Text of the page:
Secular Jews Urged to Aid War on 'Greed and Slavery' on Sabbath
Knesset Member Shelly Yechimovich (Labor) has backed the hareidi religious “war against slavery” by companies, including Intel, that employ workers on the Sabbath. Israel forbids work on the Sabbath without a special permit, usually for security or medical reasons, in order to prevent a wholesale violation of the Jewish law against working on the Day of Rest.
MK Yechimovich, who is a champion of workers' rights, called on the secular community to forge a rare unity effort with those who are hareidi religious, but she admitted it probably is a lost cause.
The secular community prefers to ignore the issue and leave it for religious people even though the issue involves a violation of labor laws, which are in the interests of secular Jews, according to the Labor legislator, who also is a former television and radio journalist.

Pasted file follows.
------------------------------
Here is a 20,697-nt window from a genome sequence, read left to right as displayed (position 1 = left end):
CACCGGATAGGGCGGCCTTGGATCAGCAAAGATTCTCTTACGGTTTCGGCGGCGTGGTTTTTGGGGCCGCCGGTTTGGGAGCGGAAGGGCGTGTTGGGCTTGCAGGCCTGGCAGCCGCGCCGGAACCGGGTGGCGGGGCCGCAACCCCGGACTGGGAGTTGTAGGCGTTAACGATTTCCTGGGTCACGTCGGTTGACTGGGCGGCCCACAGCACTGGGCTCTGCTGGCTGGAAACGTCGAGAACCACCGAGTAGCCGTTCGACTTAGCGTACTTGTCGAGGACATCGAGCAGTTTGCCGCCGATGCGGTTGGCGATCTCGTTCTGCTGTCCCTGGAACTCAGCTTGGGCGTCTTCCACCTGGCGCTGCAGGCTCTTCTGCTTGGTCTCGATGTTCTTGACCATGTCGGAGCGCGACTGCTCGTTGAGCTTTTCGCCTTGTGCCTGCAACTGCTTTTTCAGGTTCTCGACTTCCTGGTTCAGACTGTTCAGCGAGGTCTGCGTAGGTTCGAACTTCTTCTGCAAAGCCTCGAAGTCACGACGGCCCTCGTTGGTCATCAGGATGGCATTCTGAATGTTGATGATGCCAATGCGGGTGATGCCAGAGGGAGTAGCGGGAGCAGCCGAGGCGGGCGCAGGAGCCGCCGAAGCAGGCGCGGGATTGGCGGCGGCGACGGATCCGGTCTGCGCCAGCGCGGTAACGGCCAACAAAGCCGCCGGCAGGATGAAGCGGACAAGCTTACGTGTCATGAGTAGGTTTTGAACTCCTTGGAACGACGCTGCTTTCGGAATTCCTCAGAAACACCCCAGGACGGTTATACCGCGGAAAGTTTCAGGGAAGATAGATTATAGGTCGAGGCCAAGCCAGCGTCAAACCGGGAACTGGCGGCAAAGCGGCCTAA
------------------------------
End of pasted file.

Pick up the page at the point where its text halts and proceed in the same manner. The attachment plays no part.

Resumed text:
She cited the Torah commandment “Remember the Sabbath” as a basic rule in society and described working on the Day of Rest as a form of slavery. The Labor lawmaker charged that mall owners and other business owners are “driven by greed” for the sake of “the god of money,” and cited one instance of the AM-PM convenience store chain's employing workers on Yom Kippur, the holiest holiday on the Jewish calendar."
Mall owners “demand their employees work on the Sabbath and use the day to go play squash,” she added. The MK claimed that more than half a million Israelis are forced to work on the Sabbath, often without any day off. MK Yechimovich pointed out that the number is 25 percent higher than reported by the Industry and Labor Ministry in its previous report.
Nearly 2,000 hareidi religious activists protested earlier this week against Intel’s employing workers on the Sabbath, a change from the firm’s practice honoring the Sabbath. Jerusalem Mayor Nir Barkat, a secular Jew, called on the company and observant Jews to discuss the issue without resorting to violence.
The Intel plant in Jerusalem has been operating since 1985 and was virtually closed on the Sabbath until recently.